Slate's Law Blog Litigation Regarding Force Majeure Provisions

The worldwide pandemic of COVID-19 has impacted many businesses large and small in Santa Fe and across the United States, and the impact will likely continue. In addition to concerns of spreading the virus and obtaining proper healthcare, company owners are also facing complications with their everyday business and contracts. If a party is not properly performing its obligations under a contract or needs to place a contract on hold, disputes can arise quickly that can result in costly liability.

Many smaller businesses have agreements in place to order certain supplies each week or provide services to companies or consumers on a regular basis. If your revenue plummets or you lose employees because of Coronavirus-related closures or social distancing, are you able to place your contract on hold for the time being without facing liability? What if another party falls back on an agreement, resulting in severe losses to your business? What defenses or claims might you have in breach of contract litigation?

Force Majeure Provisions

Many contracts include a clause that addresses when the obligations under the agreement might be canceled. Cancellation provisions can be as generous or strict as the parties negotiated. A force majeure clause is a broad cancellation provision that allows the parties to terminate the contract under circumstances that make fulfilling obligations of the agreement impossible, impracticable, inadvisable, or even illegal. Force majeure clauses often apply to “acts of God,” such as natural disasters. Some companies might attempt to cancel a contract in current times by claiming that this pandemic qualifies under the force majeure clause.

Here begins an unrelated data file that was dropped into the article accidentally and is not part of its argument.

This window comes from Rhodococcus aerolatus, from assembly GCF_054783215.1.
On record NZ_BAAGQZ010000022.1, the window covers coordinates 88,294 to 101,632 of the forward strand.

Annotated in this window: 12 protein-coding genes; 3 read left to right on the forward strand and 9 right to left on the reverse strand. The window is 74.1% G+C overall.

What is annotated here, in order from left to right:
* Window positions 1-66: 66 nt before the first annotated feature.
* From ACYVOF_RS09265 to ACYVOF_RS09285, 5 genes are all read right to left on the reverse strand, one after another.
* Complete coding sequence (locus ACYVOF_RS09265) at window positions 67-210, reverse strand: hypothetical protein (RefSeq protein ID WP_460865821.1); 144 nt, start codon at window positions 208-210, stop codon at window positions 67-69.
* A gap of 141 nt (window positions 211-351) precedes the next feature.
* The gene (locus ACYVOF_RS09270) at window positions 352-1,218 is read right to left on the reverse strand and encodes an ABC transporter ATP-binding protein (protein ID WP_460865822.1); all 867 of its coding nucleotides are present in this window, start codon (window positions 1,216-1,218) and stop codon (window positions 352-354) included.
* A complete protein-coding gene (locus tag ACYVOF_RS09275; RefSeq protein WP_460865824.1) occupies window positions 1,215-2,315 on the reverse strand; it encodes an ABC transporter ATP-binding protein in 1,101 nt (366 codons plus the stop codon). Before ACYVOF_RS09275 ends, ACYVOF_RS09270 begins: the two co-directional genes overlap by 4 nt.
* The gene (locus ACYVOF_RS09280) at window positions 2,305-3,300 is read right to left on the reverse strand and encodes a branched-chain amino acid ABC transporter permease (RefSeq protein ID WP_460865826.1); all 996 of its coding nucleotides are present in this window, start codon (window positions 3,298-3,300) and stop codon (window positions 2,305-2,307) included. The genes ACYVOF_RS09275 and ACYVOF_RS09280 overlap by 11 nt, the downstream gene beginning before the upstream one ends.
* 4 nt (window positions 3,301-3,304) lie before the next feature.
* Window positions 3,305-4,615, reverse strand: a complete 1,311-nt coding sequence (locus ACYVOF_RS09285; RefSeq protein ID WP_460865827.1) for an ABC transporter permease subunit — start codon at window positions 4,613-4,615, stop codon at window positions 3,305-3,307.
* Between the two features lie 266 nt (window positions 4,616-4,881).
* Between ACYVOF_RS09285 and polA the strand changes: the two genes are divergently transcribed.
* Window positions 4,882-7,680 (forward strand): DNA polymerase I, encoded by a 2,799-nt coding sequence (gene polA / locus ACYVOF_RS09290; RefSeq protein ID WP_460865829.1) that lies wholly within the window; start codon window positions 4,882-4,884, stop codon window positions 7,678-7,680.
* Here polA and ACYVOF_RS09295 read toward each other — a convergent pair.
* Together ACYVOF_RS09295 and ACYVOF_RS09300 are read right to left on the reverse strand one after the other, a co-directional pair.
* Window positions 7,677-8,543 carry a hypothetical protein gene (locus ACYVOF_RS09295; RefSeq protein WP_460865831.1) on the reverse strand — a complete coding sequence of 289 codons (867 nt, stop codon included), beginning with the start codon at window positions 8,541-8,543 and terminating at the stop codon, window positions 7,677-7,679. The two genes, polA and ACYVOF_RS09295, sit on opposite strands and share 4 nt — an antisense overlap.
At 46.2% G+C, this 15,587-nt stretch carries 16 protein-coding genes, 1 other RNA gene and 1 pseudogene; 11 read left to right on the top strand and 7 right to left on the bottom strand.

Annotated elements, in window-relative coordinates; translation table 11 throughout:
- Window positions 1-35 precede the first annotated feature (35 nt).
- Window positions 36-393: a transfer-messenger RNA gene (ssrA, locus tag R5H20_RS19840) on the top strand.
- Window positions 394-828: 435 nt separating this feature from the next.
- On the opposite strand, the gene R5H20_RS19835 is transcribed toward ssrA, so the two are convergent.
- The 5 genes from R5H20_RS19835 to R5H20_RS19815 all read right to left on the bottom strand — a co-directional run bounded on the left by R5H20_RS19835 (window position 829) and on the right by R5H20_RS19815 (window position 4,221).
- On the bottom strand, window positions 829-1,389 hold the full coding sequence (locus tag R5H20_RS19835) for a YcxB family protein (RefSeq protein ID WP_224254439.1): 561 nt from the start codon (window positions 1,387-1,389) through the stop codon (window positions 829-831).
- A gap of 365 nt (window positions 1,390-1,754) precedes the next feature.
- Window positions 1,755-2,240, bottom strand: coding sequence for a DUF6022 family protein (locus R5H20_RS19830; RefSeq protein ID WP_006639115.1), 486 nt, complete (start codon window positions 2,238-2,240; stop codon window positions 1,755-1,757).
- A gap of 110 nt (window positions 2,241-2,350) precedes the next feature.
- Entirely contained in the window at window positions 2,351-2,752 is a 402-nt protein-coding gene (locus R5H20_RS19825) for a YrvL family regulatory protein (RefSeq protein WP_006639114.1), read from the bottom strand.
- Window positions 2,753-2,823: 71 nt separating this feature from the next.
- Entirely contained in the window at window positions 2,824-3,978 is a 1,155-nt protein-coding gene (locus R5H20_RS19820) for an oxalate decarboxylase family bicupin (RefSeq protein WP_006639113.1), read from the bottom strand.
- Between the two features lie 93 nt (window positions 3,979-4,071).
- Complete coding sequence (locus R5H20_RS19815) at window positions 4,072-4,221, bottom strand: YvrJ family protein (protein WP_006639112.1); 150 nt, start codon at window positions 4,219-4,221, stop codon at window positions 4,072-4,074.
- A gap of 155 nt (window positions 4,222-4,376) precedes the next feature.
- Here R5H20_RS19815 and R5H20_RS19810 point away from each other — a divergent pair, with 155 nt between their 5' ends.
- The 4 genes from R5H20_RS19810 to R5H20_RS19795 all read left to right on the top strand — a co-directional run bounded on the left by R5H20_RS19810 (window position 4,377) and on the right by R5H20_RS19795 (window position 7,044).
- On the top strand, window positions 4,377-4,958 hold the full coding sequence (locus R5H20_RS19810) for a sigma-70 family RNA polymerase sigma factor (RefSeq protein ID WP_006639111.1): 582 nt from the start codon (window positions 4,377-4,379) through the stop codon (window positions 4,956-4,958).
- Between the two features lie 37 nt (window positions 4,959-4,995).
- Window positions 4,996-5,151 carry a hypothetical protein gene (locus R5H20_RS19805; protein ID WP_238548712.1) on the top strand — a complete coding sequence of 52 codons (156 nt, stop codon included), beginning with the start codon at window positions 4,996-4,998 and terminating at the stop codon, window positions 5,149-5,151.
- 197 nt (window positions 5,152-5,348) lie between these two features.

Disputes Over COVID-19

Parties to a contract might disagree whether COVID-19 qualifies as a force majeure event. One party might breach the contract, claiming that they are able to cancel the agreement based on force majeure. The other party, however, might dispute that a pandemic is a qualifying event, and try to hold the party responsible for their obligations or damages. This type of dispute can lead to litigation, and a court will need to interpret the force majeure clause and decide each party’s obligations and rights.

Different states have different approaches to force majeure interpretation. Certain states will not excuse contractual obligations simply because an event occurred. They require the non-performing party to prove they made reasonable efforts to perform and that the event was not foreseeable at the time the contract was signed. In most cases, the judge will rule whether an event qualifies based on the language of the specific contact term in question.

If you need to cancel a contract for reasons related to COVID-19 and the associated impact on the economy, you should understand the full implications of doing so, and your options should the other party bring litigation. If another party cancels performance based on a force majeure claim, you should have a business litigation attorney evaluate your legal rights under the agreement.

Experienced Business Litigation Representation in Santa Fe

If you have a legal dispute regarding a contract or any other type of business-related conflict, do not hesitate to discuss the matter with a Santa Fe business litigation lawyer. Contact Slate Stern law online or by calling 505-814-1517 today.


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